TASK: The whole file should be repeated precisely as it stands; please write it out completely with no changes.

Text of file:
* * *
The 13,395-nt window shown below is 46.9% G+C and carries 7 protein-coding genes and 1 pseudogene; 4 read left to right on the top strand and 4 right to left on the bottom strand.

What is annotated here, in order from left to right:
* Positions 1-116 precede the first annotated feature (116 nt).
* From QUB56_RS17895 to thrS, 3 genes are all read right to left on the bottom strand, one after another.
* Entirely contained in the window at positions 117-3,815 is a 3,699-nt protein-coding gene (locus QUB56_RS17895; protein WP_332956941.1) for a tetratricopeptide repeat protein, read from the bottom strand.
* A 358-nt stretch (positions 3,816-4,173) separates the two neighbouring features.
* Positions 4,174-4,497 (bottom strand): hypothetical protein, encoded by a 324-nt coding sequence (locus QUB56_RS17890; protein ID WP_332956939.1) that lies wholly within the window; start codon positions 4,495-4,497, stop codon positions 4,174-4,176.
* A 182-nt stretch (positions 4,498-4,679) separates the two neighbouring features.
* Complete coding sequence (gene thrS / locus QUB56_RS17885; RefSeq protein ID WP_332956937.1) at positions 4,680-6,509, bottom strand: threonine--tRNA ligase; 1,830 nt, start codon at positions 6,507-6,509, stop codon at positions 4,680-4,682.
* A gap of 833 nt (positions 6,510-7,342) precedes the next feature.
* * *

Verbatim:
The 13,395-nt window shown below is 46.9% G+C and carries 7 protein-coding genes and 1 pseudogene; 4 read left to right on the top strand and 4 right to left on the bottom strand.

What is annotated here, in order from left to right:
* Positions 1-116 precede the first annotated feature (116 nt).
* From QUB56_RS17895 to thrS, 3 genes are all read right to left on the bottom strand, one after another.
* Entirely contained in the window at positions 117-3,815 is a 3,699-nt protein-coding gene (locus QUB56_RS17895; protein WP_332956941.1) for a tetratricopeptide repeat protein, read from the bottom strand.
* A 358-nt stretch (positions 3,816-4,173) separates the two neighbouring features.
* Positions 4,174-4,497 (bottom strand): hypothetical protein, encoded by a 324-nt coding sequence (locus QUB56_RS17890; protein ID WP_332956939.1) that lies wholly within the window; start codon positions 4,495-4,497, stop codon positions 4,174-4,176.
* A 182-nt stretch (positions 4,498-4,679) separates the two neighbouring features.
* Complete coding sequence (gene thrS / locus QUB56_RS17885; RefSeq protein ID WP_332956937.1) at positions 4,680-6,509, bottom strand: threonine--tRNA ligase; 1,830 nt, start codon at positions 6,507-6,509, stop codon at positions 4,680-4,682.
* A gap of 833 nt (positions 6,510-7,342) precedes the next feature.